ALEXANDRIA, La. (BP)–The hardest part about witnessing is turning a casual conversation into a spiritual one. Someone I once heard called it, “Going from golf to God.”
As an obedient follower of Christ, I should want to have these kinds of conversations. The key is to think about ways to do so in advance. It’s not incredibly difficult, but like a high school boy learning how to ask a girl to a movie, it helps to plan ahead.
Let me share with you a new way I am learning to do this. It’s based on three questions that I learned from an evangelism strategy called CROSS Training.
Question number one is an ice-breaking question. “What is the most important thing I need to know about you today?” I asked a young lady this question the other day and she told me she got engaged over the weekend. I had a great time listening to her recount this wonderful event and she loved telling it.
I particularly like to use these questions in a restaurant. After I get the answer to the first question, I tell the person helping me, “I’ve got another question to ask you. I don’t know if you can handle it, it’s pretty deep, but if you’ll remind me when you come back to my table I’ll ask you.” Have you ever heard the phrase, “Curiosity killed the cat”? Most of the time the person helping me can’t hardly wait to get back to me to find out what this “deep” question is.
In the rare event the person doesn’t remind me about the question, I’ll say, “By the way, are you ready for that question I was going to ask?” I’ve never had someone not want to answer the question. You might have that experience, but it hasn’t happened to me. At least, not yet. If it does, I’ll simply say, “Thanks for thinking about the question.” I would go no further with the conversation. Then after my meal, I’d leave a great tip and a Gospel tract.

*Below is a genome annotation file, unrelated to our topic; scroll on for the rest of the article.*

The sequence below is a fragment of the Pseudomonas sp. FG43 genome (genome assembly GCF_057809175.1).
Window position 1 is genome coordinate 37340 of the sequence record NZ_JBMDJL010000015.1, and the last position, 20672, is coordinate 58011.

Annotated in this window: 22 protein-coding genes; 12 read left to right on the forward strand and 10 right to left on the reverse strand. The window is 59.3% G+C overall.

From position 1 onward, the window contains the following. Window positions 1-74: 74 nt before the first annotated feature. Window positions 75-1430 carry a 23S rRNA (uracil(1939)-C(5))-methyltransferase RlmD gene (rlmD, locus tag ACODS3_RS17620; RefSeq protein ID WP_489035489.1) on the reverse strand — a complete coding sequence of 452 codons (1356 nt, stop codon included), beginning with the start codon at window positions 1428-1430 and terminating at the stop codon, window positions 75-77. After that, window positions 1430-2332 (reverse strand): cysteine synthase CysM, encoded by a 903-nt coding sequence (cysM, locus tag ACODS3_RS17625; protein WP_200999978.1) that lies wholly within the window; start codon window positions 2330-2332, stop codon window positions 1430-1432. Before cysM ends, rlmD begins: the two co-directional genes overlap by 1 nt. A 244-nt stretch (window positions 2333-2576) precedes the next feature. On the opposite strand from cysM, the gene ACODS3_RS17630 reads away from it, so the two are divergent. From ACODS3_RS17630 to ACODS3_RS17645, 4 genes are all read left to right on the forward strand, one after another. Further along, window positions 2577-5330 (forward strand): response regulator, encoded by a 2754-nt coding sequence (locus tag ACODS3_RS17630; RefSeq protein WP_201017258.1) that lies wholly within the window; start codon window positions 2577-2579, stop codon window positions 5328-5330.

Question two, the deep question, is a spiritual one. “What is the most important thing God has ever done for you?” One man I talked to said that God had allowed him to live with his mother after his parents’ divorce. He said living with his mother provided stability during a very unstable time for him.
A common answer to this question is, “He allowed me to wake up today.” That’s a safe answer, but not necessarily a fake answer. You never know what events have just transpired in that person’s life. One of our state convention staff was in a horrible wreck. The same vehicle that struck him killed a pregnant woman in another car. Waking up the morning after the wreck had more meaning to him than waking up the morning before the crash.
The final question is the kicker, the crux of the matter. “In your opinion, what does God require for a person to go to heaven?” The word “require” is the key word, no matter how you phrase the rest of the sentence. If a person gives a works answer, you can say, “That’s a great answer. That’s what a Christian does, but that’s not what God requires for a person to go to heaven.”
A few days ago, I said this to a woman who was helping me and she immediately said, “Really? Well, what does He require?” In just a few minutes, after sharing the Gospel message, I was leading her in a prayer of surrendering her life to Jesus.
If she wouldn’t have responded so quickly, I would have asked, “May I share what God requires with you?”
I know this way is only one way to transition a casual conversation to a spiritual one, but I have discovered something important. The evangelism strategy that works the best is the one I USE. If I don’t share what Jesus has done for the world, I never get to see anyone get saved. If I do share the Gospel, I get to experience God at work in someone’s life.
Why don’t you plan to take a conversation from golf to God today? You’ll be glad you did.
Keith Manuel is an evangelism associate on the Louisiana Baptist Convention’s evangelism & church growth team.